What You Need To Know About The Fishing Industry
The fishing industry offers a wealth of job opportunities and the potential to earn a good wage. Scotland accounts for a vast proportion of the UK's fishing industry and therefore jobs are sometimes easier to come by there.
Most fishing takes place in the North Sea and off the west coast of Scotland. Aberdeen is a hot spot for job opportunities where you can start work on shore before heading out into the north sea. You might face some stiff competition so be prepared to prove yourself by going in at the entry level of deck hand.
The number of people employed in the fishing industry has certainly declined over the past few decades but the opportunities still remain. As with any industry, fishing is subject to fluctuations in supply and demand but there will almost certainly always be jobs available for experienced, hardworking crew.
Working as a deck hand
Being a deck hand is the standard entry point for those with limited experience and qualifications. Your main responsibilities will involve maintaining the exterior of the boat on which you're working and keeping the decks clean at all times. Working hours can be long and at unsociable times; you'll be most likely to find yourself doing painting, cleaning, sanding and varnishing amongst many other responsibilities. It's a great way to get started and earn your stripes, while learning all about the industry.
You might find that a few years' experience working in other heavy labour jobs will stand you in good stead for getting a job as a deck hand. This will prove to your potential employers that you're not afraid of a bit of hard work and long hours. Having said that, there are plenty of employers who will hire you off the street if you're willing enough.
You'll need to be physically fit, healthy and relatively young to succeed as a deck hand. You need to be able to handle long periods of hard work so fitness is a must.
Becoming a skipper
The next step up from being a deck hand is usually becoming a skipper. If you do a good job as a deck hand, you may find yourself being bumped up a level. The responsibilities of a skipper are more concerned with navigation, crew organisation and catching and processing the fish.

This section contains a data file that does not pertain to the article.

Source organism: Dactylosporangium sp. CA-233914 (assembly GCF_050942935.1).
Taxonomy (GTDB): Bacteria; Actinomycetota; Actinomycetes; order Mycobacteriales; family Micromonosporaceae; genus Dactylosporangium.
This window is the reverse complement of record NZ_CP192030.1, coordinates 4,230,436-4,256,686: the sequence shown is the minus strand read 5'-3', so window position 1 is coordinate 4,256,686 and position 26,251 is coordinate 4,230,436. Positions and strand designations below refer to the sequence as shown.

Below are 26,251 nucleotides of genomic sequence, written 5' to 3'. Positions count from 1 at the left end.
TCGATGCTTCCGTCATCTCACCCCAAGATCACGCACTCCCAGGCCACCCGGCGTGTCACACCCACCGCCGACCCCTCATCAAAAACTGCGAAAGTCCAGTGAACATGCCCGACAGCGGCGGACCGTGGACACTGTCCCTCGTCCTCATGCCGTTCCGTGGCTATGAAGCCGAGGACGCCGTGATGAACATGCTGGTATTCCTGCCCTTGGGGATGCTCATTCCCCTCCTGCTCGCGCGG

Pay for being a skipper depends largely on the type of boat and which fish you are hunting. But in the right situation, a skipper can earn a handsome wage indeed.
You need to have a solid knowledge of the sea, boats and the industry to become a skipper. There may be some training courses that you're required to complete prior to starting work and you'll also need a sound knowledge of the waters in which you'll be fishing. There are some great courses out there including the MCA/RYA Yachtmaster Certificate of Competence which will be an impressive qualification to have in your armoury. You'll learn all about boat handling, navigation and buoy-age amongst many other things. You will need to refresh your certificate every few years to ensure you are as informed as you can be and are actively working up to standard.
Studies have regularly shown the fishing industry to be one of the most dangerous in which you can work. The reasons for this are plenty and can range from bad weather through to poorly maintained vessels. There are also a lot of accidents that occur due to lack of knowledge or faulty equipment.
However, due to improved practice and greater requirements for experience and quality of machinery, the danger isn't quite as high as it once was. Making sure that you have plenty of experience and knowledge is the best way to protect yourself against the dangers of fishing.
There are countless opportunities in the fishing industry and although it's slightly on the decline, you'll almost certainly enjoy a long career in the industry if you're willing to put in the hard work. It's a very rewarding job and sometimes the risks and efforts involved are well-rewarded financially.